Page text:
Life is Beautiful (La vita e bella) (1997), Roberto Benigni


I honestly didn’t know what to expect with this movie. I don’t think I understood that it was entirely in Italian and exactly what it was about. Luckily, I was pleasantly surprised. Overall as a film, it was extremely refreshing to watch and interesting to watch an Italian film. It’s a culture I’ve been slowly getting more addicted to.

The film is directed and stars, Roberto Benigni. He’s a character to say the least.  In real life and in this movie he’s created.

He plays Guido Orefice, an Italian- Jewish man. He starts out the film as he was travelling as a young man, going to the town his uncle lives and works. Through out the adventure, you’re filled with comical scenes. Like I said, I can’t express enough on how funny this guy is. He’s the type of guy we all know in real life, who is just never embarrassed, he embraces each moment and add his bit of creativity to.

At one point during his voyage to uncle and new life- he stops at a farm. They’re selling a bunch of little things and he decides to pick up a couple things. Moments later, a lady falls out of the barn top and into a pile of hay. Her name is Dora and she becomes his one true love. Though, she doesn’t know that yet.

He moves into his new life, and guess who lives in town. Dora. She’s a teacher at a local school and of course- through funny circumstances and his will power to not give up- they fall in love and get married. Have a baby boy too.

Years past, they’ve open up a book shop. His son is now a young boy and the war in Italy is getting stronger. As a Jewish, he’s definitely feeling it. Eventually it leads to him and his son being put on a train for a concentration camp. His wife, not being Jewish herself, isn’t on the list. She demands to be put on the train with the rest of her family, and reluctantly, the soldier does so.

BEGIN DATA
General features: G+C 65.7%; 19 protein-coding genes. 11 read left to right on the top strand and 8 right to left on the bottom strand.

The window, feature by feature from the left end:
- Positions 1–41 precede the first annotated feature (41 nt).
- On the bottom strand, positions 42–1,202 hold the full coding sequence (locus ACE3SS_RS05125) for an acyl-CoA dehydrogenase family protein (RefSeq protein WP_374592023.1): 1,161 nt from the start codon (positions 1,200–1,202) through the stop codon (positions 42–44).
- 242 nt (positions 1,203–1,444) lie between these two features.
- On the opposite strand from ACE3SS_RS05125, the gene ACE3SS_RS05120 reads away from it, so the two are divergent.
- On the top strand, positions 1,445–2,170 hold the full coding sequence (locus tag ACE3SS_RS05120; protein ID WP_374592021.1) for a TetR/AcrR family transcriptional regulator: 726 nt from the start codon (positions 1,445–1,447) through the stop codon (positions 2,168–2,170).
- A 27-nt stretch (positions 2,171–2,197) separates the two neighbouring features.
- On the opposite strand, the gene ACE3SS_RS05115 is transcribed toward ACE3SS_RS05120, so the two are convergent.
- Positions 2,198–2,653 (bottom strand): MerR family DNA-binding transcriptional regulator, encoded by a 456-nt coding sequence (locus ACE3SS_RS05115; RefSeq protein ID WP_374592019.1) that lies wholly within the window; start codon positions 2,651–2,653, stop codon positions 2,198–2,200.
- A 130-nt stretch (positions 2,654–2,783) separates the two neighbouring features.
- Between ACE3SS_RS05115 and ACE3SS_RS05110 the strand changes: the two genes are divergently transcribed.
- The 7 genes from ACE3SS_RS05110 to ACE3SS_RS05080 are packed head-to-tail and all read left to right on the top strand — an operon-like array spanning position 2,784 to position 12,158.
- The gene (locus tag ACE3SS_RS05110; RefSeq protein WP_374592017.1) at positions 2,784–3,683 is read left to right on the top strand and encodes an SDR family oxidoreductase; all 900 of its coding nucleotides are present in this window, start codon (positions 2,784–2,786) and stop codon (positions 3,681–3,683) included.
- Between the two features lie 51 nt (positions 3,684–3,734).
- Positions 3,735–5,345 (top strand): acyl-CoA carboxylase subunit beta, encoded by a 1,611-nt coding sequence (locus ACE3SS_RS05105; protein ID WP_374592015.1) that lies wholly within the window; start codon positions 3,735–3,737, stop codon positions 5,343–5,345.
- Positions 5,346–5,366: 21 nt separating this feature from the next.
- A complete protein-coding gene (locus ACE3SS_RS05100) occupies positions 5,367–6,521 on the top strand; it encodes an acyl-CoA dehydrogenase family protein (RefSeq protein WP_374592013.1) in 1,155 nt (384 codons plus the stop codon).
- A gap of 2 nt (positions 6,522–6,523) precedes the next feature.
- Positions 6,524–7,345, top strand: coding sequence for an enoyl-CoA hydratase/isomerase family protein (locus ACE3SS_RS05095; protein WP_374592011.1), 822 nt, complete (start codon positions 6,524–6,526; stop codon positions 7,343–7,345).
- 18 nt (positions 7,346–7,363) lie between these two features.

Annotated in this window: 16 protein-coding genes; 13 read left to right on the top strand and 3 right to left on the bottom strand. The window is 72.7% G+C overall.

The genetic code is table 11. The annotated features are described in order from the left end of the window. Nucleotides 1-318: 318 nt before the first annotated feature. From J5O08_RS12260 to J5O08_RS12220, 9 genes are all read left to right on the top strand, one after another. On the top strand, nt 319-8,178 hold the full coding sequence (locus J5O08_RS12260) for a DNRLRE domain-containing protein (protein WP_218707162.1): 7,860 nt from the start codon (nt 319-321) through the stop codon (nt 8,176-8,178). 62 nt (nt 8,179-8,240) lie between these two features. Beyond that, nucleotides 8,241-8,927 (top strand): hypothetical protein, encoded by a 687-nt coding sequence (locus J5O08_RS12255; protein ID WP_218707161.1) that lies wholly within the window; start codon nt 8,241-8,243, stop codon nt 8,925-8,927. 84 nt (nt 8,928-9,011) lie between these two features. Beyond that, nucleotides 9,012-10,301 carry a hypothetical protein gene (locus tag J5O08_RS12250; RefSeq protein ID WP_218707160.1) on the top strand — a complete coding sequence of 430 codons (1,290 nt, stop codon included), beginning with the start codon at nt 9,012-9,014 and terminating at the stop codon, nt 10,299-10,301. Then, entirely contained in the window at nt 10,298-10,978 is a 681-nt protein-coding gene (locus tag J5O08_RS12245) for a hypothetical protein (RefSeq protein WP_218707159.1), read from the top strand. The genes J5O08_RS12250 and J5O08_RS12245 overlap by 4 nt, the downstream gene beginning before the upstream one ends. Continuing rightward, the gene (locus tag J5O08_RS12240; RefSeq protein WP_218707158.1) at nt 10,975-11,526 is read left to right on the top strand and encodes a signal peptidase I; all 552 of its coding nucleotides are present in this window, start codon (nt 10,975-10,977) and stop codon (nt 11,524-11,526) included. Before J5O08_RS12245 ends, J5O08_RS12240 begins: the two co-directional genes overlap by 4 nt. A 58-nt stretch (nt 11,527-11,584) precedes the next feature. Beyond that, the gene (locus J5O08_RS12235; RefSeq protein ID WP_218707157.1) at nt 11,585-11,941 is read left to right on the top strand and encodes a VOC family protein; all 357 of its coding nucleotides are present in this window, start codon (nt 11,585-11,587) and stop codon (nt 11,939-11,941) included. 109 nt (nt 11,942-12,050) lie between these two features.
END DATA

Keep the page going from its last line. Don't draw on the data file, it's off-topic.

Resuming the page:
The rest of this film, focuses on how Guido hides the harsh reality of the camps life to his son. He pretends right from the start this is all a game. He goes to great lengths to pretend and never let his son know the real version of why they’re there, why he’s hiding during the day and where his mom is. Room-mates eventually join in too, just for the little guy’s sake.

It’s special to watch and beautiful in it’s own way. Scene after scene you’re watching this man fill his sons world up with buckets of imagination, while keeping it all together. You get to know the character more, how honest and selfless he was. He’s a good husband too, moments during the film- he always had to make sure that even if he wasn’t seeing his wife- she knew that he was thinking of him. I don’t know whether that’s the Italian way of devotion and love, but it was something heart-warming to feel and watch.

I won’t spoil the ending, but it ends bittersweet.


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